RFID is often called a foundational technology. Without it, you can’t manage complex inventory assortments or profitably fulfill omni-channel orders. Many retailers are implementing RFID to enable real-time inventory reports and dashboards – but RFID and sensor technology reap far greater awards when coupled with process automation.
While reports can be useful, store managers must be actively involved in knowing what’s going on in their stores, and must ensure that real-time inventory information is integrated with store processes.
For example, knowing where retail inventory is located is a helpful timesaver, but it doesn’t go far enough. Without automated processes, store associates may still end up on inefficient scavenger hunts to pick, pack and fulfill omni-channel orders, leaving the door open for a poor customer experience.
Given the fact that stores have an unpredictable number of daily omni-channel orders – it might be three or could be 30 — critical process automation in conjunction with excellent inventory visibility is imperative.
To use a GPS analogy, most consumers wouldn’t settle for a GPS system that merely showed a point on a map. They would want to know how to get there in the most time efficient manner. Store associates need similar tools on their in-store mobile devices.
In fact, many larger stores have already begun integrating inventory, merchandising and product information from multiple systems into mobile apps for store associates. Doing so, they have been able to create to-do lists based upon dynamic inventory movement, allowing them to focus on hot sellers, instead of slow movers. Interestingly, these days, it doesn’t take a large mobile investment for store associates to be given these capabilities. In fact, mobile tools are readily available to automate retail processes.
It’s important to implement these capabilities sooner rather than later. He who hesitates is lost:
Don’t Wait for Chain-Wide RFID Tagging
One of the biggest mistakes well-meaning retailers make is to assume that everything in the store must RFID tagged, and to do any less isn’t worth the effort. That couldn’t be further from the truth. In fact, that position may prevent retailers from improving their processes and profits immediately.
In fact, reticent retailers should seriously consider employing a mix of older technologies such as barcodes for seasonal and easy-to-find accessories, while using RFID for densely packed/hard-to-find items. Over time, they may wish to RFID tag more of their inventory, but it’s often easier to begin with some bar-coded items as part of a mixed environment.
This will likely be less of an issue in the future as eventually, most apparel will arrive RFID tagged. In fact, at a recent industry conference, GS1Connect, I learned that about half of apparel brands are starting to RFID tags for some merchandise categories and retail partners. So if apparel is already coming into stores RFID-ready, why not initiate the program now within a mixed environment and experience immediate benefits?
Don’t Wait for Enterprise Systems Integration
Connecting RFID to automated processes also avoids inventory silos – and disappointed customers. For example, inventory can and should be connected to loyalty apps so retailers can make useful recommendations and offers based upon in-stock inventory, as well as assortment planning.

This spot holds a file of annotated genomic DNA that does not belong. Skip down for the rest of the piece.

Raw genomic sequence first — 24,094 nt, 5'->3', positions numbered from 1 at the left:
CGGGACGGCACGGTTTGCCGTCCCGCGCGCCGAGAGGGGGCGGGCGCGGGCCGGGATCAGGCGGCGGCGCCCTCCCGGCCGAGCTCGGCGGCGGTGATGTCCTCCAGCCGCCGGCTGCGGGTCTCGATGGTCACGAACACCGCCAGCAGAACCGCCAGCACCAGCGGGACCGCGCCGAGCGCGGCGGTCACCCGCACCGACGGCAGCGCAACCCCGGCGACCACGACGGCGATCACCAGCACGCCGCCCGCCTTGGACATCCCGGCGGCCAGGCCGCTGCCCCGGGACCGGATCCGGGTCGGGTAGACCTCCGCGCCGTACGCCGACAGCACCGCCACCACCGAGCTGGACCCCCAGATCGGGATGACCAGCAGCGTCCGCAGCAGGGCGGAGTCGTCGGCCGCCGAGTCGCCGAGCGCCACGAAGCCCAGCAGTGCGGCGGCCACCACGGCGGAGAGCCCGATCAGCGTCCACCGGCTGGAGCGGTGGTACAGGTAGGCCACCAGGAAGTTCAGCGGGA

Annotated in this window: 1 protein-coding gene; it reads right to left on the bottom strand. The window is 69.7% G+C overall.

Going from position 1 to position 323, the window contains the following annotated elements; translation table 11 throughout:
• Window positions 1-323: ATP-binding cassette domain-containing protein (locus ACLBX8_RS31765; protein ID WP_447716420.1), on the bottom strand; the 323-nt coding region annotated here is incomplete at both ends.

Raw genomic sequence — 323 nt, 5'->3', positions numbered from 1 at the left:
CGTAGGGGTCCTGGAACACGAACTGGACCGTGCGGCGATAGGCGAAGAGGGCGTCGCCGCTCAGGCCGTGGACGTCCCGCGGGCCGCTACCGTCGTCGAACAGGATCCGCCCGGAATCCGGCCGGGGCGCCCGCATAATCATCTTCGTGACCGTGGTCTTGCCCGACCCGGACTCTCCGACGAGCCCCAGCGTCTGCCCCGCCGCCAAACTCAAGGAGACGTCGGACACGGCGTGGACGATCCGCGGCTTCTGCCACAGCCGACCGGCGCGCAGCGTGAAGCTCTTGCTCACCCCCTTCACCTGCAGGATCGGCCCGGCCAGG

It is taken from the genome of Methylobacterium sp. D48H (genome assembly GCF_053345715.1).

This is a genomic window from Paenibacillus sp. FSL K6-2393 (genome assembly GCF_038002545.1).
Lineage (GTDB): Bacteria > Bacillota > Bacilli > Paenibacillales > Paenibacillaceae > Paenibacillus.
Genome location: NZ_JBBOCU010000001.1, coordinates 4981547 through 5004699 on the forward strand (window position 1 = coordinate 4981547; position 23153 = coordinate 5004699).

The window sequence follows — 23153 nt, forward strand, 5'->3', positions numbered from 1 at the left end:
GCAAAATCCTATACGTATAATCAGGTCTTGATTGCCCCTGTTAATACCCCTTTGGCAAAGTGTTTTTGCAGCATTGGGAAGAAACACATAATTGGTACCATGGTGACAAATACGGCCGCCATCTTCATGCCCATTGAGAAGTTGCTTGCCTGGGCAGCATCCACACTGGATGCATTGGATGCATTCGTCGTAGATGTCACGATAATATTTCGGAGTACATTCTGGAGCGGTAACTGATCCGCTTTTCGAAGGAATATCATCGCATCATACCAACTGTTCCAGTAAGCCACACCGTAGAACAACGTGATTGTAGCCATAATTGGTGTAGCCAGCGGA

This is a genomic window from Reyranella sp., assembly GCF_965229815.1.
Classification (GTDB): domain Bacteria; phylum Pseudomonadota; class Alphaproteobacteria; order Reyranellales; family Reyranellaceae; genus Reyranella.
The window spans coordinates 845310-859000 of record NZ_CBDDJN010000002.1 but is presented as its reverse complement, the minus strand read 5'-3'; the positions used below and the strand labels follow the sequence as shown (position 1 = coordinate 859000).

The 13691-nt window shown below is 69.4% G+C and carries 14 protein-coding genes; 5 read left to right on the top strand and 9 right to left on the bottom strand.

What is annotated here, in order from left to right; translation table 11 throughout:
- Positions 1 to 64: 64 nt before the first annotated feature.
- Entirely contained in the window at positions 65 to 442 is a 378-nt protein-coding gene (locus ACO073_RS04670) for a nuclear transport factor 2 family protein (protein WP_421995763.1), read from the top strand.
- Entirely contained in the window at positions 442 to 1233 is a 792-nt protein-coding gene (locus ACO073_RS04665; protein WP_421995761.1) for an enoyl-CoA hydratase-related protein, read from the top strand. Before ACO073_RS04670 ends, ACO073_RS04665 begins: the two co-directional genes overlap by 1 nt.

But it’s a common misconception that all legacy systems must be fully integrated to benefit from RFID. To create a seamless customer experience, retailers can start by updating their data in existing systems of record with RFID. For example, a customer may be browsing online and want to know what is available in her favorite local store — and what can be shipped to her home. That doesn’t require full system integration, but rather requires that sensor data informs multiple systems.
The good news is that while it may take time to integrate legacy systems, it’s not that difficult for retailers to use sensor data to inform multiple systems at once, whether the systems themselves are fully integrated or not. Data mapping and web services integration enables retailers to deliver most of what they need immediately: meeting customer expectations and creating efficiencies in their omni-channel operations.
Improving Process Automation
Given these factors, what are the next steps retailers may wish to take to improve their process automation? Consider these three best practices:
– Make it easy for store associates to perform repetitive tasks with in-store mobile devices. Consider first your core work processes (e.g. omni-channel order fulfillment, shelf replenishment) that are manual and most prone to error.
– Full integration with large systems of record could take months or longer. If that is holding you back, then consider first integrating RFID with mobile devices and existing mobile apps.
– Socialize work processes with employees. Smart store operations and logistics and inventory control store managers have taken to living a “day in the life” of an associate so they can test and refine processes in a real-world environment.
– Set the stage for continuous improvement. In the dynamic retailing world, it’s important to stay flexible and incorporate change management into store operations.
By looking at RFID as a process enabler, not just a foundational technology, it becomes more apparent the value that automating retail processes adds to the equation. And process automation truly is a necessary step for retailers seeking to maximize the value of their RFID deployments.